The Bernie Sanders Health Plan Is Too Good To Be True, Analyst Says

The Democratic hopeful could be wildly underestimating how much it would cost.
Sen. Bernie Sanders (I-Vt.) promised a sweet deal on health care, but his numbers are getting serious scrutiny now.
Sen. Bernie Sanders (I-Vt.) promised a sweet deal on health care, but his numbers are getting serious scrutiny now.
Joe Raedle/Getty Images

When Bernie Sanders released his universal health care plan last week, promising that most people would receive more generous insurance coverage while paying less for medical care, most policy experts said it sounded too good to be true.

Now, a veteran health economist has produced a more serious assessment of Sanders' proposal and concluded that the critics were right.

According to analysis from Emory University professor Kenneth Thorpe, a former Clinton administration advisor who has also done paid work for health industry clients, Sanders has wildly underestimated the cost of providing such comprehensive benefits to all Americans. Either his plan would blow a giant hole in the deficit, Thorpe predicts, or the new payroll and income taxes to finance the proposal would be more than twice as high as the Sanders campaign has projected.

Either way, Thorpe says, the Sanders plan would create both winners and losers, as any health reform proposal would. The winners would include workers for whom the new taxes would still be less than what they pay now, in premiums and out-of-pocket costs combined. The losers would include some Medicaid recipients with jobs, because their employers would pass along the expense of new payroll taxes as lower wages.

Thorpe’s analysis is preliminary, and the exact mix of people better or worse off financially would depend on a bunch of factors, not least among them the still-fuzzy details of how the Sanders plan would pay doctors, hospitals and drugmakers.

But under Thorpe’s assumptions, which he says take into account the difficulty of imposing the Sanders plan on existing U.S. health care infrastructure, 71 percent of working households that now have private insurance would end up paying more for their health care if Sanders had his way.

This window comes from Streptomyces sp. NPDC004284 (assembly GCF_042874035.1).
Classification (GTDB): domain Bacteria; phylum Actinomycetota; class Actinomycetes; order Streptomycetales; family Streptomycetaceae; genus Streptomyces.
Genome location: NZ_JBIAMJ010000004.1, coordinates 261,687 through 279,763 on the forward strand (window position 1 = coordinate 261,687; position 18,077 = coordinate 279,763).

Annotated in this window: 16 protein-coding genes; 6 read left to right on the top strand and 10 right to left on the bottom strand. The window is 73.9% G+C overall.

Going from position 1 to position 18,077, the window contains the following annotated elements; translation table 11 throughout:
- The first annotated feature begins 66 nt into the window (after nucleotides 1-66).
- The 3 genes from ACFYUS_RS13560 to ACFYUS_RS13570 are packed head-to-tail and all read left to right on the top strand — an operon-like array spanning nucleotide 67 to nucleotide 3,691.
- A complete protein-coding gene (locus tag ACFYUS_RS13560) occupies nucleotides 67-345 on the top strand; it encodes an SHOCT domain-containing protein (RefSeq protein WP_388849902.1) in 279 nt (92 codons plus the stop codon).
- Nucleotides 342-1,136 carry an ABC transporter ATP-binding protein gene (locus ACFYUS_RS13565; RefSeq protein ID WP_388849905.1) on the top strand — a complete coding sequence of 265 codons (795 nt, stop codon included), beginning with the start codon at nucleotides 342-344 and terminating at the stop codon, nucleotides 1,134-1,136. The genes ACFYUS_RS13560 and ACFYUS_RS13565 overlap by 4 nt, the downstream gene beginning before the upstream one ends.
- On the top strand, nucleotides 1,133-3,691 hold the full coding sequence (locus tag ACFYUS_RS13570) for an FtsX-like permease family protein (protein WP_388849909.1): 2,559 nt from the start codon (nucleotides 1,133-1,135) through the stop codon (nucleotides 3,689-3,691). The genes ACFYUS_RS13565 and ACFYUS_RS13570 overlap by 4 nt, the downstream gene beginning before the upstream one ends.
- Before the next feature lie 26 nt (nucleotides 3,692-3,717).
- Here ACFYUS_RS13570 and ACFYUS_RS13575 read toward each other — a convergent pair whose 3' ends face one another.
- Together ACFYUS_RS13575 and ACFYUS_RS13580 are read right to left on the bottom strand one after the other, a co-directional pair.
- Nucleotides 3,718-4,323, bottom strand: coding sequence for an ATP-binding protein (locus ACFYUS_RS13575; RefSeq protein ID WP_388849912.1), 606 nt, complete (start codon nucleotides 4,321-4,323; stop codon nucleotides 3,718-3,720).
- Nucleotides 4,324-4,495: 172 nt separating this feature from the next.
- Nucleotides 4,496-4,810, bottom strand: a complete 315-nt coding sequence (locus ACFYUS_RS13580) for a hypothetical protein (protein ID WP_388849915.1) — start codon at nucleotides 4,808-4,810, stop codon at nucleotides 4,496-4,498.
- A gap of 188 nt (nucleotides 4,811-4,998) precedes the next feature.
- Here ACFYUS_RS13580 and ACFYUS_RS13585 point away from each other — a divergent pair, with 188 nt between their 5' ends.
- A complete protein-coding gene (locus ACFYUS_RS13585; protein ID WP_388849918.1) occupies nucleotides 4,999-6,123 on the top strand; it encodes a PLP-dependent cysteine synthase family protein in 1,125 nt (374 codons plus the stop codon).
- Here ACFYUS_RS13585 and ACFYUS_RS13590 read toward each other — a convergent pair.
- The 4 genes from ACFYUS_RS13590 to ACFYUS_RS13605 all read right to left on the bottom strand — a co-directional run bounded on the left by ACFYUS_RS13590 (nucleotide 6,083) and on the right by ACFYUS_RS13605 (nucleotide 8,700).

The Sanders campaign, which says that its plan would benefit 95 percent of Americans, is sharply disputing the analysis. Warren Gunnels, a senior policy advisor on the campaign, told The Huffington Post that Thorpe's estimate was a "complete hatchet job" and said it was "disappointing, but not surprising," given Thorpe's past work for industry.

So how did Thorpe get those figures? And why are they so different from the estimates that economist Gerald Friedman, from the University of Massachusetts Amherst, produced for the Sanders campaign?

It’s all about the assumptions that each analyst made.

Sanders, an independent senator from Vermont seeking the Democratic presidential nomination, has proposed to create a single-payer system -- that is, he would wipe out current insurance arrangements and put in their place a single federal insurance program that would cover everybody. The plan would have automatic enrollment so that it would truly cover just about everybody, even those who haven’t signed up for coverage under the Affordable Care Act.

Sanders calls his proposal a “Medicare-for-all” plan, but the insurance he proposes to give all Americans would nearly eliminate out-of-pocket spending, making the benefit package more generous that what most people with either private insurance or Medicare have now.

Covering more people and providing most of them with more generous benefits obviously requires a lot of money. But single-payer systems abroad manage to provide generous, universal coverage for much less than the U.S. spends -- because those foreign systems fritter away less money on administrative waste and profit, and because they give governments the power to set medical prices and salaries at much lower levels than the U.S. currently pays.